Salt in irrigation water and soil is a concern in some Australian wine regions. Strategies for maintaining long term performance of grapevines in saline environments include use of salt excluding rootstocks to which wine varieties of choice are grafted. Performance of eight different rootstocks with a range in vine vigour was assessed in a salt affected region with Shiraz as scion. The rootstocks were 140 Ruggeri, 1103 Paulsen, 110 Richter, Ramsey, 101-14, Merbein 5489, Merbein 5512 and Merbein 6262 (hereafter referred to as M 5489, M 5512 and M 6262). Rootstock M 6262 was a relatively poor chloride (Cl‾) excluder. Wines of M 6262 contained 482 mg/L Cl‾ in 2012 and were characterised as having Salty taste and a perceived thickness of the wine on the palate (Viscosity), whereas wines of M 6262 contained 384 mg/L Cl‾ in 2013 and were not characterised as having Salty taste or Viscosity. Sodium (Na+) concentrations in wine from all rootstocks were relatively low (under 40 mg/L). Hence, Salty taste detection for red wines, based on the methods used in this study, occurred at wine Cl‾ concentrations of between 384 and 482 mg/L. The other seven rootstocks were similar in capacity for Cl‾ exclusion from grape juice, but there were differences between the rootstocks in final concentrations in wine (all under 175 mg/L Cl‾). A salt tolerance index (STI) for the various rootstocks was calculated based on yield, leaf area index, grape juice Cl‾ and Na+ concentrations and wine colour density. Best STI was obtained for M 5489, 110 Richter and 140 Ruggeri rootstocks and the lowest for M 6262.
This project was successful in using advanced genetic approaches for both strategic and applied grapevine research. The methods developed resulted in the creation of a mutagenized grapevine population for gene function studies and the discovery and linking of DNA markers to key agronomic and berry traits. Crucial to the success of the project was the use of microvine material that flowered quickly and had a short generation time. The DNA markers were further developed and used to determine if marker-assisted selection (MAS) was possible for speeding up the process of producing new grapevine varieties. Over 8,000 young grapevine seedlings in a glasshouse were screened with DNA markers for mildew resistance, flower sex and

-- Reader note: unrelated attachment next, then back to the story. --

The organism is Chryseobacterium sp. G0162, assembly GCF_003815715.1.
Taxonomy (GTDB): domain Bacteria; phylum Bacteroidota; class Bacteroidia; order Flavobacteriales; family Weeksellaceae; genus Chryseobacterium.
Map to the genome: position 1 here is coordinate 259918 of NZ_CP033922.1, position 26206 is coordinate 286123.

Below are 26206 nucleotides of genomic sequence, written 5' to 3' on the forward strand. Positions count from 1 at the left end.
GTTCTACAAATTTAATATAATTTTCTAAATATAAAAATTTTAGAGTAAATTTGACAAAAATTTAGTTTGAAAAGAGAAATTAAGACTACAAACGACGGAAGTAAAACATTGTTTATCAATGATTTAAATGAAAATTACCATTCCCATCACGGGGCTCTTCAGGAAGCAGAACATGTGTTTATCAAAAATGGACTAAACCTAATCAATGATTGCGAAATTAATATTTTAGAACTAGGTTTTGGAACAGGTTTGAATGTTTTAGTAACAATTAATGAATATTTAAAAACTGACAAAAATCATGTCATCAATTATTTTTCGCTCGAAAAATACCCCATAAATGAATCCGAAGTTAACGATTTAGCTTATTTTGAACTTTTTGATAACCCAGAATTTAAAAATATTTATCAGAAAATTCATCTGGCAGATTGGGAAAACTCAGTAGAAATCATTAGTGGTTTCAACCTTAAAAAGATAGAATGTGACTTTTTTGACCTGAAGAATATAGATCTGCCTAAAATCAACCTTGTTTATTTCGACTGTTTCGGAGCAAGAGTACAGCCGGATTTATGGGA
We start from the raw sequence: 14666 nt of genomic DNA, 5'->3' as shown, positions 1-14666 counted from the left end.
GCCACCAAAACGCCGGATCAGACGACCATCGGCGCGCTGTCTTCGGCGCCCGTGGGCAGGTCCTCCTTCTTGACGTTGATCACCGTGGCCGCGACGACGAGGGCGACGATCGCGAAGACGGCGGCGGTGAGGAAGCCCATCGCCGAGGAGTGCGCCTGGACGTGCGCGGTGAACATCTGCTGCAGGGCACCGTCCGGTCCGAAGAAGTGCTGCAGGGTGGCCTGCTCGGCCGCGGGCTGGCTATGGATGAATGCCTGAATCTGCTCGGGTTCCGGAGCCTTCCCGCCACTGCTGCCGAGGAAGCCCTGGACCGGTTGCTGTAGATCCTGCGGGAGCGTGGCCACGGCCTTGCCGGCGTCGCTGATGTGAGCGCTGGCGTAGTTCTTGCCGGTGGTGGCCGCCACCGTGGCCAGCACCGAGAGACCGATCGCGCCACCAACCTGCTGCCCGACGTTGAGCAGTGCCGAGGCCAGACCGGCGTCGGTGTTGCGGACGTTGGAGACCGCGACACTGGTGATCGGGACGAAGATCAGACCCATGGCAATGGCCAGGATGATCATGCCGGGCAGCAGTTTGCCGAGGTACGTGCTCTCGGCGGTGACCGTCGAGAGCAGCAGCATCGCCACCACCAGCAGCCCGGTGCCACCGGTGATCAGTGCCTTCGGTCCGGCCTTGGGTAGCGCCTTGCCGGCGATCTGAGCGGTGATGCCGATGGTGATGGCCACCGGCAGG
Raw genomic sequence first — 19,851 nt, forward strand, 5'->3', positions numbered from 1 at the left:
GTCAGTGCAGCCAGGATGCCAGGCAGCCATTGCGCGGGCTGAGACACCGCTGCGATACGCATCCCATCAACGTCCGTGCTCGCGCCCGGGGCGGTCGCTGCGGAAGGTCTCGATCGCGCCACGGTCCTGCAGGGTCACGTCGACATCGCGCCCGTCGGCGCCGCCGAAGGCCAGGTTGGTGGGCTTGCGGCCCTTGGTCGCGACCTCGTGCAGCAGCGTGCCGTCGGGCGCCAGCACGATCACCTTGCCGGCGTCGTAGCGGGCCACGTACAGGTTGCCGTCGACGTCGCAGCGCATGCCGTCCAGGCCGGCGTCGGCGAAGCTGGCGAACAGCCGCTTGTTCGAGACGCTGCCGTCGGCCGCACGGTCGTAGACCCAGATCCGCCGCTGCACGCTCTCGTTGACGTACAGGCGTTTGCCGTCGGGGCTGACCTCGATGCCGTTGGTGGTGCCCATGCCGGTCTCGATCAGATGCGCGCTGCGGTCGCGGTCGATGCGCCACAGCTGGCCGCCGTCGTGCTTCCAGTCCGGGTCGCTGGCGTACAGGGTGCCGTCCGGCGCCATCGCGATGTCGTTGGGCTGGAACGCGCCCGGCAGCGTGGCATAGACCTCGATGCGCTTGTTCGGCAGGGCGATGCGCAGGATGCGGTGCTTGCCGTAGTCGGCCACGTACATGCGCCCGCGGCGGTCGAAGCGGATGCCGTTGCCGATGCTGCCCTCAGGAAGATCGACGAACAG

berry colour and over 1,200 that passed the DNA screen were planted in the field for evaluation. The DNA markers accurately predicted the phenotype of the plants in the field. This first generation of powdery and downy mildew resistant selections displayed no evidence of mildew in the field in a no-spray vineyard. To identify elite selections within the 1,200 vines, assessment of agronomic performance and berry and wine attributes was initiated with both white and red selections found to have variation in yield and diverse wine flavours.